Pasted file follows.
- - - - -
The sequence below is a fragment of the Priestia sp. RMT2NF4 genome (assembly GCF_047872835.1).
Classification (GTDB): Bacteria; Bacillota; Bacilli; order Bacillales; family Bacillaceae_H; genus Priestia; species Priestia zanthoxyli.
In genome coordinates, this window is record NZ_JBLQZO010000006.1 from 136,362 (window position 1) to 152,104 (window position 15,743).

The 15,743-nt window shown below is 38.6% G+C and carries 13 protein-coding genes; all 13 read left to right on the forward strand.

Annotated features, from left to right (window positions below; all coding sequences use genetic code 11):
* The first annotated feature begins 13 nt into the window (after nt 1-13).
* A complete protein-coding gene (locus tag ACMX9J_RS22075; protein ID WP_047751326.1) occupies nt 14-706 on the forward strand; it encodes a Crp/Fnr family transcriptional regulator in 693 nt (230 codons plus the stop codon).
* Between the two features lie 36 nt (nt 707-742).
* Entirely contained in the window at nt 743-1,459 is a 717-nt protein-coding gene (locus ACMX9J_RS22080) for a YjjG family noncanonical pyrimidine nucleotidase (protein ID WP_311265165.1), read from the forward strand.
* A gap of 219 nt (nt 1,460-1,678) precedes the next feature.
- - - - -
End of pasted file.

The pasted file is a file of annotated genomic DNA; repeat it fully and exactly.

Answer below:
The sequence below is a fragment of the Priestia sp. RMT2NF4 genome (assembly GCF_047872835.1).
Classification (GTDB): Bacteria; Bacillota; Bacilli; order Bacillales; family Bacillaceae_H; genus Priestia; species Priestia zanthoxyli.
In genome coordinates, this window is record NZ_JBLQZO010000006.1 from 136,362 (window position 1) to 152,104 (window position 15,743).

The 15,743-nt window shown below is 38.6% G+C and carries 13 protein-coding genes; all 13 read left to right on the forward strand.

Annotated features, from left to right (window positions below; all coding sequences use genetic code 11):
* The first annotated feature begins 13 nt into the window (after nt 1-13).
* A complete protein-coding gene (locus tag ACMX9J_RS22075; protein ID WP_047751326.1) occupies nt 14-706 on the forward strand; it encodes a Crp/Fnr family transcriptional regulator in 693 nt (230 codons plus the stop codon).
* Between the two features lie 36 nt (nt 707-742).
* Entirely contained in the window at nt 743-1,459 is a 717-nt protein-coding gene (locus ACMX9J_RS22080) for a YjjG family noncanonical pyrimidine nucleotidase (protein ID WP_311265165.1), read from the forward strand.
* A gap of 219 nt (nt 1,460-1,678) precedes the next feature.